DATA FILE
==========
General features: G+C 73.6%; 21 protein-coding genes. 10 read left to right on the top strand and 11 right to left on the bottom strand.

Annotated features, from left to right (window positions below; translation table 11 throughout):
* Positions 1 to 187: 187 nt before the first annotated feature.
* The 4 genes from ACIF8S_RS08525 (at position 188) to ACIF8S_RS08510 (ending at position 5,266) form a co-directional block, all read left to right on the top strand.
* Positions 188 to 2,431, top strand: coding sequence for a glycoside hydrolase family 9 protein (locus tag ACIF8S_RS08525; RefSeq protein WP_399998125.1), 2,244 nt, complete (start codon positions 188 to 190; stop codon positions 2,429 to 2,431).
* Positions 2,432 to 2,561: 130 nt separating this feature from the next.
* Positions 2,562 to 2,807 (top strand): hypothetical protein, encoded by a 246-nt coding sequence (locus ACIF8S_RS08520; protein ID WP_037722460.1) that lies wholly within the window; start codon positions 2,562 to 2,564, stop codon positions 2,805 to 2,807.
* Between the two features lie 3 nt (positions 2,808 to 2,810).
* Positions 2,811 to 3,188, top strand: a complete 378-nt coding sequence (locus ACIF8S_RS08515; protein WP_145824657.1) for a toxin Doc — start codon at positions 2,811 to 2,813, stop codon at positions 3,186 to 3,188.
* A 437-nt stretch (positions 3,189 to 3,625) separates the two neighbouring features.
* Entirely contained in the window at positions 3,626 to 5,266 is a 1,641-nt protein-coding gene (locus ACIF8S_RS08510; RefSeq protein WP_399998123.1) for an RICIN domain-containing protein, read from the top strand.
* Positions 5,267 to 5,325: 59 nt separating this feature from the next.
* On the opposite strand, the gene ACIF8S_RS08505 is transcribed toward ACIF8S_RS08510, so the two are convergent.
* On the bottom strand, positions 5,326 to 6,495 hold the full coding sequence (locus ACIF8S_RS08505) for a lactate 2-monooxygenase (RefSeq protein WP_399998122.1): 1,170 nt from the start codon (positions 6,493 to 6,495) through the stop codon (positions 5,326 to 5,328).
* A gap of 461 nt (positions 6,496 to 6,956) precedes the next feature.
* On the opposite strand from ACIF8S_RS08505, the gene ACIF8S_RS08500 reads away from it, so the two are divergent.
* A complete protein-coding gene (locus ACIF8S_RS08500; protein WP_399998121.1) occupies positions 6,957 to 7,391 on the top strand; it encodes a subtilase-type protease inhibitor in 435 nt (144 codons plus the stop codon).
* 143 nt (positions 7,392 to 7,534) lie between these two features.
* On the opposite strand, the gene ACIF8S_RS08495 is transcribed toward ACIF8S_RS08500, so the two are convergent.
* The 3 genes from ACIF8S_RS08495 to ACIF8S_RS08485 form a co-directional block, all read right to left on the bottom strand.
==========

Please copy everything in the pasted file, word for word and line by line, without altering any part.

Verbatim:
General features: G+C 73.6%; 21 protein-coding genes. 10 read left to right on the top strand and 11 right to left on the bottom strand.

Annotated features, from left to right (window positions below; translation table 11 throughout):
* Positions 1 to 187: 187 nt before the first annotated feature.
* The 4 genes from ACIF8S_RS08525 (at position 188) to ACIF8S_RS08510 (ending at position 5,266) form a co-directional block, all read left to right on the top strand.
* Positions 188 to 2,431, top strand: coding sequence for a glycoside hydrolase family 9 protein (locus tag ACIF8S_RS08525; RefSeq protein WP_399998125.1), 2,244 nt, complete (start codon positions 188 to 190; stop codon positions 2,429 to 2,431).
* Positions 2,432 to 2,561: 130 nt separating this feature from the next.
* Positions 2,562 to 2,807 (top strand): hypothetical protein, encoded by a 246-nt coding sequence (locus ACIF8S_RS08520; protein ID WP_037722460.1) that lies wholly within the window; start codon positions 2,562 to 2,564, stop codon positions 2,805 to 2,807.
* Between the two features lie 3 nt (positions 2,808 to 2,810).
* Positions 2,811 to 3,188, top strand: a complete 378-nt coding sequence (locus ACIF8S_RS08515; protein WP_145824657.1) for a toxin Doc — start codon at positions 2,811 to 2,813, stop codon at positions 3,186 to 3,188.
* A 437-nt stretch (positions 3,189 to 3,625) separates the two neighbouring features.
* Entirely contained in the window at positions 3,626 to 5,266 is a 1,641-nt protein-coding gene (locus ACIF8S_RS08510; RefSeq protein WP_399998123.1) for an RICIN domain-containing protein, read from the top strand.
* Positions 5,267 to 5,325: 59 nt separating this feature from the next.
* On the opposite strand, the gene ACIF8S_RS08505 is transcribed toward ACIF8S_RS08510, so the two are convergent.
* On the bottom strand, positions 5,326 to 6,495 hold the full coding sequence (locus ACIF8S_RS08505) for a lactate 2-monooxygenase (RefSeq protein WP_399998122.1): 1,170 nt from the start codon (positions 6,493 to 6,495) through the stop codon (positions 5,326 to 5,328).
* A gap of 461 nt (positions 6,496 to 6,956) precedes the next feature.
* On the opposite strand from ACIF8S_RS08505, the gene ACIF8S_RS08500 reads away from it, so the two are divergent.
* A complete protein-coding gene (locus ACIF8S_RS08500; protein WP_399998121.1) occupies positions 6,957 to 7,391 on the top strand; it encodes a subtilase-type protease inhibitor in 435 nt (144 codons plus the stop codon).
* 143 nt (positions 7,392 to 7,534) lie between these two features.
* On the opposite strand, the gene ACIF8S_RS08495 is transcribed toward ACIF8S_RS08500, so the two are convergent.
* The 3 genes from ACIF8S_RS08495 to ACIF8S_RS08485 form a co-directional block, all read right to left on the bottom strand.